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July 05, 2007


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JJ Commoner

I have long wished I could be Lewis Lapham, in another life. You just have to respect the fellow ... after all, he could bark in tune or just as loudly as all the other rich, privileged people he grew up with, the class he belongs to ..

But no, he chooses to poke fun and serious criticism at the same time. When, exactly, did he go insane ?

But if one is going to go insane, his particular type of insanity is the kind I can subscribe to.

O Lucky Man

What a maroon. Like I said before, it's hard to believe anyone could edit together sound and picture this poorly unless one intended to. Sheer chance would rescue the naif.

(And before you get your knickers in a twist, wait to see the whole pic - or at least the last 2/3.)


The Lapham equestrian class - do you sense in his work a living tradition of the Fool? Almost but not quite. Carnival? Almost, not quite. A fine critical mind and irony of the most urbane sort, satire too, some. I read him with great pleasure and some impatience. Satire as he writes it is refined, learned, elegant, an advertisement in a way of superiority to the less cultured now in power. Not likely he can rally the cubicle workers, or the waitresses.

Every one of the men with a “former” in their title now occupies a position in a major law firm, a powerful consulting concern, a private equity bank, or a major university. And some of them regularly travel back to Washington, as James Baker recently did as co-chairman of the Iraq Study Group.

Though our list included both those who consider themselves Democrats and those who identify as Republicans, we noticed little real difference in their general outlook on policy matters. And interestingly, they all made the same claim: There is no such thing as a ruling class in America.

The family backgrounds of our interview subjects varied widely. Significant inherited wealth or a famous political lineage was the exception, not the rule. It began to seem to us as if the only true requirement for ruling-class entrance was the ability to serve the status quo well and faithfully.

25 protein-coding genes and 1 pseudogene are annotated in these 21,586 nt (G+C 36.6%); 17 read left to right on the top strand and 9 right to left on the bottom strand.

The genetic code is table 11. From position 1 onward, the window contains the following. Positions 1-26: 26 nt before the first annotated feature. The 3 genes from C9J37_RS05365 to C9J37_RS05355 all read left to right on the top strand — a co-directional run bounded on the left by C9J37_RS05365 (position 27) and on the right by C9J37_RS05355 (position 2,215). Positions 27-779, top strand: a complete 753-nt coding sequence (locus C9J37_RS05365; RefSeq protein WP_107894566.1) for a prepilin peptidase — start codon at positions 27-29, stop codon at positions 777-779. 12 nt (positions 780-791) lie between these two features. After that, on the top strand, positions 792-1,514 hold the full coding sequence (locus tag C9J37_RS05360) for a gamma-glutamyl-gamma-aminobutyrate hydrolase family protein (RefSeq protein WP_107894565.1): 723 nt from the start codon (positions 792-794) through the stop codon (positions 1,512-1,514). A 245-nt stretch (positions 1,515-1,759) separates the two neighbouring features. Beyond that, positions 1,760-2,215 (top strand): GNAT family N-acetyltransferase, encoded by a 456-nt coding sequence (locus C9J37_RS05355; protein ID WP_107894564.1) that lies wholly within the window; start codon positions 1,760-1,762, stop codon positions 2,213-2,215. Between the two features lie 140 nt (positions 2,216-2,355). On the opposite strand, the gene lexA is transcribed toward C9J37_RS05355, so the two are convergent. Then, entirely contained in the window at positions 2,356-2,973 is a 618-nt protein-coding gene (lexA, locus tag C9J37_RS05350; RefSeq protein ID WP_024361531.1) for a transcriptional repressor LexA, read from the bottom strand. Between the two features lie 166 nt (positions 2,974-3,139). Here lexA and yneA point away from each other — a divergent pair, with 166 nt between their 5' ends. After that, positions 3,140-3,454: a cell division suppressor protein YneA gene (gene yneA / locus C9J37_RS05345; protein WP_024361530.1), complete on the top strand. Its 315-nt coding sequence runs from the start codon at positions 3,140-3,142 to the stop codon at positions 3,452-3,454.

OLM, you are criticizing Kirby? I like what he writes at your "maroon" link, the above quote is from it. Reading between the lines, we didn't get Candidia, just Joe, only the servants of the ruling class are represented. Wealthy by mortal standards, but servants nonetheless, and if they step out of line; well, you heard about what they did to Fitts.

I liked the clip too, though I'm not thinking of the technical elements. I think I'd have to see the whole thing to decide if the style detracts of enhances.


Candidia is the principle served, the ethos, the "deep grammar," the shared set of assumptions. You have to know which end is up. Up, how to rise, is what these players teach us.

O Lucky Man

Well, try to find out who John Kirby is. For a filmmaker, the absence of detail is conspicuous. See if you can find a picture of him with Lewis Lapham or the film's producer, Libby Handros. One that is captioned, identifying him, I mean. He is described in one review as a "first-time director". Nothing wrong with that. What else? Nothing. Anything wrong with that? No. But it invites speculation.

So I speculate that John Kirby is...

...this man, John J. Kirby, Jr., retired partner, Latham & Watkins, LLP, and purported namesake to the popular Nintendo character, Kirby.

  • MA, Oxford University, 1967

  • LLB, University of Virginia, 1966

  • BA, Oxford University, 1964

  • BA, Fordham University, 1961
  • Consider...

    - John J. Kirby, Jr. retired from Partnership June 30, 2007.
    - The "maroon" article was published June 1, 2007, just 29 days earlier.

    - John J. Kirby, Jr.'s practice was based in New York.
    - Rhode Island (where the "maroon" article was published) is also on the east coast.

    Coincidence? Probably.

    I'm sorry, John J. Kirby, Jr., if my speculations led me far afield. I apologize and withdraw them in advance.

    Blame John Kirby, the director maroon. He won't tell us who he is.

    O Lucky Man

    Gerry, my criticism of the film's editing is less technical, more visceral. The rhythm is odd, very odd, but consistent - almost like a lawyer edited it.

    p.s. Your point about "reading between the lines" is well taken.

    p.p.s. Phil, as usual, incites excites makes me think.


    May have his own reasons. Oxford would be a good background for insights into social class, and you can find passionate egalitarians there, too, behind the gated walls.

    JJ Commoner

    I like watching British television's "Inspector Morse".